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State Senate rejects repeal of Motorcycle Helmet Law


The State Journal

CHARLESTON, W.Va. — West Virginia’s motorcycles riders will have to wear their helmets for at least another year, as a bill in the State Senate to allow some riders to go without helmets failed Wednesday, March 29.

Senate Bill 549 would have allowed riders age 21 and older to ride without helmets if they carried insurance that met minimum standards. The bill failed by a 15-19 vote.

Sen. Mike Woelfel, D-Cabell, said the bill should have been renamed the Organ Donor Act of 2017. Repealing the existing law requiring helmets would lead to an increase in medical bills and long-term care expenses for people with head injuries, and those expenses would end up being paid with taxpayer money, he said.

Sen. Patricia Rucker, R-Jefferson, said she personally wants riders to wear helmets, but it is her duty as a legislator to allow people to live their lives as they choose.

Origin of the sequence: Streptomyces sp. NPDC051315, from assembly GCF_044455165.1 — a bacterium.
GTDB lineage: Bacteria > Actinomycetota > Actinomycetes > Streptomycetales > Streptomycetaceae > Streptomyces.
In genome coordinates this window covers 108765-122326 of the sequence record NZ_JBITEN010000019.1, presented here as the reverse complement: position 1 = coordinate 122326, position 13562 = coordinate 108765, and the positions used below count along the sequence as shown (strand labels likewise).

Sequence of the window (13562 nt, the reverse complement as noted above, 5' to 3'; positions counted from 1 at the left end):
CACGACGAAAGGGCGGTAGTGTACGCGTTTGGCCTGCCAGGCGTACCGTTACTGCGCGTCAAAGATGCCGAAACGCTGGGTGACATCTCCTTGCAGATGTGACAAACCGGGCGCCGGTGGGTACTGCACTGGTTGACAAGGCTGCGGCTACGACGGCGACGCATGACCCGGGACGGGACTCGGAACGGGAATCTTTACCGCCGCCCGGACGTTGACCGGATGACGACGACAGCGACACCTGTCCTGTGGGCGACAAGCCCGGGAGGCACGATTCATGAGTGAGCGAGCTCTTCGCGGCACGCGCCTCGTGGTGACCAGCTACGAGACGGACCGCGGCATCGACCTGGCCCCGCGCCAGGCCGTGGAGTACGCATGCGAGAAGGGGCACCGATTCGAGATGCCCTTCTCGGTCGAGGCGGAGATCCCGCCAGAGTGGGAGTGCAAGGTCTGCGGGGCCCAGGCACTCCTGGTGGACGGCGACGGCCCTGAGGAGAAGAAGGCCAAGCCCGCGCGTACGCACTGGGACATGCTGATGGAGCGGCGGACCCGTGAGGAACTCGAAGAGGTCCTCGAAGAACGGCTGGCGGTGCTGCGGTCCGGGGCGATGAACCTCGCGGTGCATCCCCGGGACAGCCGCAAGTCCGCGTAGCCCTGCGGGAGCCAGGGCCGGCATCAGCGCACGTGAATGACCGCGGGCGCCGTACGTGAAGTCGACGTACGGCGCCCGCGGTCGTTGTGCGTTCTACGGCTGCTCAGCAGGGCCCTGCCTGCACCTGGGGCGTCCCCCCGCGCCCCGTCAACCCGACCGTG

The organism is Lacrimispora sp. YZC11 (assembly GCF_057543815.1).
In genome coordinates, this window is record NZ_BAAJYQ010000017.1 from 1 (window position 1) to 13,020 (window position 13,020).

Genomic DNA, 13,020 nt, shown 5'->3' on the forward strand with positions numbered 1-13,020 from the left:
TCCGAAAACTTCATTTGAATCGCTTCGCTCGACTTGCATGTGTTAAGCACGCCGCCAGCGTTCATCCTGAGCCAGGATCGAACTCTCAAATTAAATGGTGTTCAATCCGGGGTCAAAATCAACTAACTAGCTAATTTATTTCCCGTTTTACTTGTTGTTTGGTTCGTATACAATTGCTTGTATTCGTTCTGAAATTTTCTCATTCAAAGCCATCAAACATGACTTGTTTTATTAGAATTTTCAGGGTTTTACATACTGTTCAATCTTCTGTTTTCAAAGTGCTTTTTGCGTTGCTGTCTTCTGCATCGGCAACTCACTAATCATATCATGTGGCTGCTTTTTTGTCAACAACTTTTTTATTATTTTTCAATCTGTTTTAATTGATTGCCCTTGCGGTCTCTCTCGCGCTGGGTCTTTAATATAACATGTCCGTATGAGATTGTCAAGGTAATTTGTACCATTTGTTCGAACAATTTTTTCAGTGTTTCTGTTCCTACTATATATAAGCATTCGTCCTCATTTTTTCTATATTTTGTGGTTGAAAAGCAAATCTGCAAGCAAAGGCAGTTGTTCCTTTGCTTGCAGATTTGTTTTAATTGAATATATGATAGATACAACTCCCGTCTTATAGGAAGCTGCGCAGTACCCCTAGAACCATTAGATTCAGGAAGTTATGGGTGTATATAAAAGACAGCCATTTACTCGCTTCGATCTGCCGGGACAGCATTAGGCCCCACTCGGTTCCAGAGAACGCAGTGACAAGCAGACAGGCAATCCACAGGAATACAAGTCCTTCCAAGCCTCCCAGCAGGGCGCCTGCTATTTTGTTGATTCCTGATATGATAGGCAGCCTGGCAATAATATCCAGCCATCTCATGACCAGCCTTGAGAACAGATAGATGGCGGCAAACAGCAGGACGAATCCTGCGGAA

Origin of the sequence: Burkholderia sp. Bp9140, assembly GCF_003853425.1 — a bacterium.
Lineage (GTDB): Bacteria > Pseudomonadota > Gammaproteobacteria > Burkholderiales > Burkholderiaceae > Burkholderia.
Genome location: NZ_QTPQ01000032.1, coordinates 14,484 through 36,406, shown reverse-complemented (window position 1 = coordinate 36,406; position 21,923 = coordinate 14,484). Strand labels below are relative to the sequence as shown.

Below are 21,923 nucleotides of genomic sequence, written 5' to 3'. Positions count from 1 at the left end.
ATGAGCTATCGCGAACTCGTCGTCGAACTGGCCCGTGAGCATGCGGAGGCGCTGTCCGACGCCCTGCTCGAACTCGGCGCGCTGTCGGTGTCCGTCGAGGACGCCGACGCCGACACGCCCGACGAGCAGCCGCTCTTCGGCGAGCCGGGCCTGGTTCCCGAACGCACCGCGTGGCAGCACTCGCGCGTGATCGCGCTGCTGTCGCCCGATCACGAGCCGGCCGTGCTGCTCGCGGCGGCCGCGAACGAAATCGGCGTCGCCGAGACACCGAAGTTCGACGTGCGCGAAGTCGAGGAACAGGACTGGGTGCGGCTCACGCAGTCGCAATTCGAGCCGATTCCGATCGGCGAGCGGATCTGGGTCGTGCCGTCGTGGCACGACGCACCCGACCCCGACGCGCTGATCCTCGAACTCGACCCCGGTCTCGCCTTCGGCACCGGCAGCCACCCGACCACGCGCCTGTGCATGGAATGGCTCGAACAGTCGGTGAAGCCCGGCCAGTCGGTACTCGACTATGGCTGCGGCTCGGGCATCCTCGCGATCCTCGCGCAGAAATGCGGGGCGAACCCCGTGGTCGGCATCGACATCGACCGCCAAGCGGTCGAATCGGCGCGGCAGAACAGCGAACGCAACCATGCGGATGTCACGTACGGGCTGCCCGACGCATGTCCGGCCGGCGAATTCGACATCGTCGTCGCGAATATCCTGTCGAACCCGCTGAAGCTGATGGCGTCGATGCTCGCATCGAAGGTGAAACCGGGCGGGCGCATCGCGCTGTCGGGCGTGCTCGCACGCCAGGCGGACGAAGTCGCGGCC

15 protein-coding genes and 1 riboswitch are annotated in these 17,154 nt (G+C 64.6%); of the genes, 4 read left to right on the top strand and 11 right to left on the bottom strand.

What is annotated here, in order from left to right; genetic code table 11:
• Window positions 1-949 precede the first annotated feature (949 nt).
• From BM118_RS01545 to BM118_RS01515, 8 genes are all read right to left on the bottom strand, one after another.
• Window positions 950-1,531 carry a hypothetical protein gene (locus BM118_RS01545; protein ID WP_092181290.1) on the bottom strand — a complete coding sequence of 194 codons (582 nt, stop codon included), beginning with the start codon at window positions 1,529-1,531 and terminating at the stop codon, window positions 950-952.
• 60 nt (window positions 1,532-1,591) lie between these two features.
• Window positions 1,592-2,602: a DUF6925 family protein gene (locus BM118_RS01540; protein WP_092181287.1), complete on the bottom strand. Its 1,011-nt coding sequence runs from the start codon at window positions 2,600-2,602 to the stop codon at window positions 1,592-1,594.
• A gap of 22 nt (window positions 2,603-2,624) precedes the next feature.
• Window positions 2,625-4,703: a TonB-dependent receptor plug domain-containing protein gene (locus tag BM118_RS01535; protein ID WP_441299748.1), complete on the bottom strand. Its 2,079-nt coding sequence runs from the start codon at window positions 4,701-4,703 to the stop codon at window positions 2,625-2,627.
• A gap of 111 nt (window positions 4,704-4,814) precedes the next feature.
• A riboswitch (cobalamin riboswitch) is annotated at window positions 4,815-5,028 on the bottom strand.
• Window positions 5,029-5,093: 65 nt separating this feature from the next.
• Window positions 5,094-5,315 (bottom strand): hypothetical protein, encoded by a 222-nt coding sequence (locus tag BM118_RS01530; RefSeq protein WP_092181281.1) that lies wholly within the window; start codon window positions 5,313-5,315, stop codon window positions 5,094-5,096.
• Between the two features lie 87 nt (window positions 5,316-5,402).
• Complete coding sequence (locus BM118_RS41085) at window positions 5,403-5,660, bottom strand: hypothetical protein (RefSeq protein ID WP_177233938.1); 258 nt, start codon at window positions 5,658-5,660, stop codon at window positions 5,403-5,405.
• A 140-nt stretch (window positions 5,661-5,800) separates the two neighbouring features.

“We cannot prevent people from making dumb decisions,” she said.

Repealing the helmet law would be a pro-tourism measure because some riders won’t come to West Virginia because of the helmet law, she said.

Sen. Charles Clements, R-Wetzel, asked how the state could require people in cars and trucks to wear seat belts if the state also considers riding a motorcycle without a helmet to be a matter of personal freedom.

Sen. Mike Maroney, R-Marshall, said riding a motorcycle is a privilege, not a right, “and privileges come with conditions.”

Sen. Tom Takubo, R-Kanawha, said motorcycle fatalities in Arkansas, Florida, Pennsylvania and Michigan all increased significantly after those states repealed their helmet laws.

Sen. Craig Blair, R-Berkeley, said he rides a motorcycle at low speeds on back roads. He said the proposed law would not have told people they could not wear a helmet, but it would have given them the choice of wearing one.

Echoing Rucker’s comments about tourism, Sen. Greg Boso, R-Nicholas, said his district has lots of open, crooked roads favored by riders and very little traffic. Out-of-state riders would bring in needed tourism dollars, so he urged support for the bill.

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